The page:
Regardless, we were still able to secure some photocopies of the curriculum from Rodrigo, Bertha’s nephew, who fortuitously turned out to be one of Alberto’s past students. We practice English with Rodrigo, and Spanish with Heidi (a girl from Notre Dame doing research) and brought his photocopies along with us to Michoacán on Wednesday. The ever-so- trustworthy Juan picked us up on Wednesday afternoon to Irapuato, where we spent the night before departing to Patzcuaro the next morning with Adriana, Emilie (Notre Dame), and Anna Rosa, the first person from Tamaula to attend a university. The ride was long, but the landscape was beautiful to look at for the drive. We drove over a lake in which we saw men wading with huge nets to fish with. We later learned that the fish is the symbol for Michoacán, which was omnipresent in the multitude of different crafts, as well as on the streets, where locals sold fish snacks, which they caught and fried every morning, head and all. When we reached Patzcuaro, we stopped to walk by a lake, and a lady let us all try one of the fish snacks for free, which some of us balked at since the head was still attached, but almost all of us tried them. To our surprise, they turned out to be rather tasty after we got over our initial squeamishness. It wasn’t the last of the exotic foods we tried though, since Adriana was nice enough to buy us a piece of pineapple which they use to brew tequila, as well as a different assortment of cheeses that can not be purchased in the United States.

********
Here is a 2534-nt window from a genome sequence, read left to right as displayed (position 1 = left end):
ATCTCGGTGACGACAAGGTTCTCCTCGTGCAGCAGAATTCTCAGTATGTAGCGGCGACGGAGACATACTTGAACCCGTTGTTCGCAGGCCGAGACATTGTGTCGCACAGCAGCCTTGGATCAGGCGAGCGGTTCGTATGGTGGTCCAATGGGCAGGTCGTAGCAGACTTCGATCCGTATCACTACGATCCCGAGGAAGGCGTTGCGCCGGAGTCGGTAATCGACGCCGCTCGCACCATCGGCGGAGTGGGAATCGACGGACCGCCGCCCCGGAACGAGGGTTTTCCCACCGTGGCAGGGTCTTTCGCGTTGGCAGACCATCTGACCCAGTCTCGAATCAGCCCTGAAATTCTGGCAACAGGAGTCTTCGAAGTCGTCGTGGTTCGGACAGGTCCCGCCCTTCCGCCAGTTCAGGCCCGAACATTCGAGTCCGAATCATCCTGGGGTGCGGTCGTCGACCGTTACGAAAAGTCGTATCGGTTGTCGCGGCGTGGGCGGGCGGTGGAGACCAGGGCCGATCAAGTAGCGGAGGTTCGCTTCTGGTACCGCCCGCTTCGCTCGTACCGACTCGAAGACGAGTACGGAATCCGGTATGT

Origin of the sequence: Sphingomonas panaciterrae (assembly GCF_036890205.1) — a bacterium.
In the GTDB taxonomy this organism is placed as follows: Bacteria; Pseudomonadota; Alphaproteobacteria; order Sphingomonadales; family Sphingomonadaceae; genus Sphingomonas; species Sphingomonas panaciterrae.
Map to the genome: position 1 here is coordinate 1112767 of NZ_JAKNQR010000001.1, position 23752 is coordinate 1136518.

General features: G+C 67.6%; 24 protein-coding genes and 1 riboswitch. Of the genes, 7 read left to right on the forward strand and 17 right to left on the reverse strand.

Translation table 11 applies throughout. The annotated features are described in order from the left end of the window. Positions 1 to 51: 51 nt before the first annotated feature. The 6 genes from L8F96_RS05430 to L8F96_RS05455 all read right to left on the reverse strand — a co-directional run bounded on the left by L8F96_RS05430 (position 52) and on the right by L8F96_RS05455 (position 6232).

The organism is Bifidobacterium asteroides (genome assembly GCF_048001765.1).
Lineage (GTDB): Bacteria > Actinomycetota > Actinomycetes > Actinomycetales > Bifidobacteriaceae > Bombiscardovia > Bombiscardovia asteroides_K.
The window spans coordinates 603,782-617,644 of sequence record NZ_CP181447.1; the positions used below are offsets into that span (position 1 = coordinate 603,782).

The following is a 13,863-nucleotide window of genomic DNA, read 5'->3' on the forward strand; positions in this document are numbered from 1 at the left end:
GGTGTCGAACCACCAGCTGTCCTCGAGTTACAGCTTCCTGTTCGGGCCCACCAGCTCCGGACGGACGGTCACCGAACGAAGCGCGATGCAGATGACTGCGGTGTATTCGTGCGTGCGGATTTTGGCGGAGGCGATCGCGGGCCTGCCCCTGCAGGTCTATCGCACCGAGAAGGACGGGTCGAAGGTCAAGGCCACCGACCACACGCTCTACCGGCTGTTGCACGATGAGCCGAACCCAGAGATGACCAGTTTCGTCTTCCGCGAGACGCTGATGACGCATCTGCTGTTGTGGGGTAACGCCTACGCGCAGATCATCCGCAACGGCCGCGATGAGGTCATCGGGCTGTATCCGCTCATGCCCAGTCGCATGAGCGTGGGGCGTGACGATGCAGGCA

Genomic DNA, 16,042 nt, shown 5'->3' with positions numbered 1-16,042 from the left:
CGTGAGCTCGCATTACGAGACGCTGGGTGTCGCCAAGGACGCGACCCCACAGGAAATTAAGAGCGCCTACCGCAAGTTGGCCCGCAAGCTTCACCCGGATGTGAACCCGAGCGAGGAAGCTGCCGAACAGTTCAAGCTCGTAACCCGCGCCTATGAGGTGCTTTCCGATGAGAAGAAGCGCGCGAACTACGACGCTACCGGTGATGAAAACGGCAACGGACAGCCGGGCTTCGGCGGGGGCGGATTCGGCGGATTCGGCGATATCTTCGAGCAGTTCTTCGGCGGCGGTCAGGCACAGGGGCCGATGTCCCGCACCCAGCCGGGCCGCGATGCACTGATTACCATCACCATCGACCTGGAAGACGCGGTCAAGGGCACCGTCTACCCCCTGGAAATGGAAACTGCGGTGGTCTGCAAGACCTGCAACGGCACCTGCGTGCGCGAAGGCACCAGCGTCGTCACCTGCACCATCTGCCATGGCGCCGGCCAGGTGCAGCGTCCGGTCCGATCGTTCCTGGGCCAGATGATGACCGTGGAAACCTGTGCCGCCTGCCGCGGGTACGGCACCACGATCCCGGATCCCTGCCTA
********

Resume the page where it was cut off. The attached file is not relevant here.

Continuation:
Our first day in Patzcuaro was very leisurely. We strolled along the streets and artisan shops, admiring the details of the crafts and skills of the artisans. In many shops, including some featuring intricate wood carving on furniture and decorations, the owners would be working in the center. We were able to observe their incredible skill and careful attention to detail that allowed them to create masterpieces. They hand-carved and painted sets of colorful furniture, and artisans also painted works of copper with tiny intricate flowers and gold vines. We also talked to artisans working on a Jesus that was larger than life-sized. Since it was so large, they had to work on the sculpture in pieces. The arm by itself was about my height (albeit, I’m short). Everyone found the work to be absolutely stunning, and the afternoon went by quickly as we simply walked from store to store, admiring work which they sold for very cheap prices. Pairs of copper earrings were only 30 pesos, and if painted, a mere 80 pesos. We also saw 4 men dancing a traditional sequence in a nearby town square. They had pink masks on, hats, poles, and took turns stomping around the fountain in perfect rhythm with their fellow musicians. We also visited a very ancient church nearby, which still held services. The floorwork in the church was all original, with weak spots creaking under our weight. Adriana stated that churches with original floorwork are now very rare in Mexico due to necessary renovations to preserve these buildings.